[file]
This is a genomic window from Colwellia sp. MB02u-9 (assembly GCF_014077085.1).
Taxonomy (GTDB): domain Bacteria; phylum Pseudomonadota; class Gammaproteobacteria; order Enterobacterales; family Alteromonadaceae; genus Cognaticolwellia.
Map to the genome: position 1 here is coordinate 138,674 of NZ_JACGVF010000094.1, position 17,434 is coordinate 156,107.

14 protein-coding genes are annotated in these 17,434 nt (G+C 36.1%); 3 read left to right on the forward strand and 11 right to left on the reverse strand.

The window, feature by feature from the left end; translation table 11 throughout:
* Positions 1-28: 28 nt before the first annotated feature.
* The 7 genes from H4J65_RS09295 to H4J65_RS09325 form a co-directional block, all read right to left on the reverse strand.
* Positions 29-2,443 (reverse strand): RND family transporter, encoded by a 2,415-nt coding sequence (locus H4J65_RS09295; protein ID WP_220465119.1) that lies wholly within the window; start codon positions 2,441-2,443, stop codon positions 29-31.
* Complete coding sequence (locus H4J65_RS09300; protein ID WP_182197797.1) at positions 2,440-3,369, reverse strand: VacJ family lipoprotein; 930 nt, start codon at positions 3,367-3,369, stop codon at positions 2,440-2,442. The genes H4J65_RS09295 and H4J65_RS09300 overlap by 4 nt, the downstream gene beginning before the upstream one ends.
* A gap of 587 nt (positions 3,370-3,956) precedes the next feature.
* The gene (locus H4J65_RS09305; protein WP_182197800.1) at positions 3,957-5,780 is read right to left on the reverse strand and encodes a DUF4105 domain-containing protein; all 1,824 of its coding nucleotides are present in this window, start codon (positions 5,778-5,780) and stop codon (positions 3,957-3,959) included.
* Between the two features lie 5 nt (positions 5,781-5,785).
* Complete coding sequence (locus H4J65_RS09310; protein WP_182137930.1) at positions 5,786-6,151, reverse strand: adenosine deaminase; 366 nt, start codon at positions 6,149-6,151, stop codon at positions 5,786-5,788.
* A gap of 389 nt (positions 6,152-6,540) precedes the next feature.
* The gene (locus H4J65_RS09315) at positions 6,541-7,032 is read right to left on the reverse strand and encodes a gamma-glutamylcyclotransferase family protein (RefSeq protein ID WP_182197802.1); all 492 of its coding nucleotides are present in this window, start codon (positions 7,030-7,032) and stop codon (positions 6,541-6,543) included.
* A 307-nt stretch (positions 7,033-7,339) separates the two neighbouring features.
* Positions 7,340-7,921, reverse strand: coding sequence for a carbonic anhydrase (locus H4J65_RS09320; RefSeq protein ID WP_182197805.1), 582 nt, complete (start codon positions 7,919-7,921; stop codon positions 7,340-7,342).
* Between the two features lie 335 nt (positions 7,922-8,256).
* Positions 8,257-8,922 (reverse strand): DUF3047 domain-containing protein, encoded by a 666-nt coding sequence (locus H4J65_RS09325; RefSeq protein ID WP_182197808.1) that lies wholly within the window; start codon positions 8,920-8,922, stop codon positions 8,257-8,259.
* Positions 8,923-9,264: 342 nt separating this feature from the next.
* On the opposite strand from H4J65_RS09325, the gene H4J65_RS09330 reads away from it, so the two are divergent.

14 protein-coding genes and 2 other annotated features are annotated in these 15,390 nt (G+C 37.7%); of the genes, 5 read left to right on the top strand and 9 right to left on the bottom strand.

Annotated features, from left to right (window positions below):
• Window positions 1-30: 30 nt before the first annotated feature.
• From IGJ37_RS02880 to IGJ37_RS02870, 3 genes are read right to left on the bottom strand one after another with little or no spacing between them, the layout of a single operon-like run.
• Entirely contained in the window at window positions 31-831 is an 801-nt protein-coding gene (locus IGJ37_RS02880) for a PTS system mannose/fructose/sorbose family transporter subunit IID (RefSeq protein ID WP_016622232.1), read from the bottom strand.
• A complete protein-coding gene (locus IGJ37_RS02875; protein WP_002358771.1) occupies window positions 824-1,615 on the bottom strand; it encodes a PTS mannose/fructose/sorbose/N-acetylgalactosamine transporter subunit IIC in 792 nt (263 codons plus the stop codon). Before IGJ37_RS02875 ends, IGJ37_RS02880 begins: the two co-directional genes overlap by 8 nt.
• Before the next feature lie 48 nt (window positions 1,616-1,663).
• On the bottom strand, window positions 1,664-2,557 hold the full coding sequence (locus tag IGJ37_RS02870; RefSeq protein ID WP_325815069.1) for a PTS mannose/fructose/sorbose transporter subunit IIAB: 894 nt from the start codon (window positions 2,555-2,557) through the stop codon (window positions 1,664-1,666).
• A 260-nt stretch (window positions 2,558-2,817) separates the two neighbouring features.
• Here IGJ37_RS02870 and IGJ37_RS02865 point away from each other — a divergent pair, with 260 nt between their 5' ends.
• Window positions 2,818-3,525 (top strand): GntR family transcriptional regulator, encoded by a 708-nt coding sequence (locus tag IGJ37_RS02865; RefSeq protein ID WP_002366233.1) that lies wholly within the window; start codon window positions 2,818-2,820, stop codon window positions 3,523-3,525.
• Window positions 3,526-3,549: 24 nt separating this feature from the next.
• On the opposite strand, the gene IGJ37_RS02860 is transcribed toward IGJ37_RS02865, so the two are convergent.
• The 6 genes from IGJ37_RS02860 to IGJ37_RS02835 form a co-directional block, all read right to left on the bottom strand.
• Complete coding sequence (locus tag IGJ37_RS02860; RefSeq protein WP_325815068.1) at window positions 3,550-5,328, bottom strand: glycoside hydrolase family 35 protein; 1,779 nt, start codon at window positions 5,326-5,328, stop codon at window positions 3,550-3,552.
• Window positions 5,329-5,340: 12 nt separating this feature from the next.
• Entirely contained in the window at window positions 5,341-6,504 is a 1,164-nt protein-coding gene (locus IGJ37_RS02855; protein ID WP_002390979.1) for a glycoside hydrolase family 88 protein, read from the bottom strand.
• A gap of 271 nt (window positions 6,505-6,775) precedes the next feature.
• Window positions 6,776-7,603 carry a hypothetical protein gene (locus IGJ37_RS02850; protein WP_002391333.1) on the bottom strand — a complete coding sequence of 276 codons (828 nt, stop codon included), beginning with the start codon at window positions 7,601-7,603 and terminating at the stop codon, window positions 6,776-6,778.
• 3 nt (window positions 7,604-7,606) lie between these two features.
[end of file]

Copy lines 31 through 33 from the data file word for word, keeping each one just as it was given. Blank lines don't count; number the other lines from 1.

• Here IGJ37_RS02870 and IGJ37_RS02865 point away from each other — a divergent pair, with 260 nt between their 5' ends.
• Window positions 2,818-3,525 (top strand): GntR family transcriptional regulator, encoded by a 708-nt coding sequence (locus tag IGJ37_RS02865; RefSeq protein ID WP_002366233.1) that lies wholly within the window; start codon window positions 2,818-2,820, stop codon window positions 3,523-3,525.
• Window positions 3,526-3,549: 24 nt separating this feature from the next.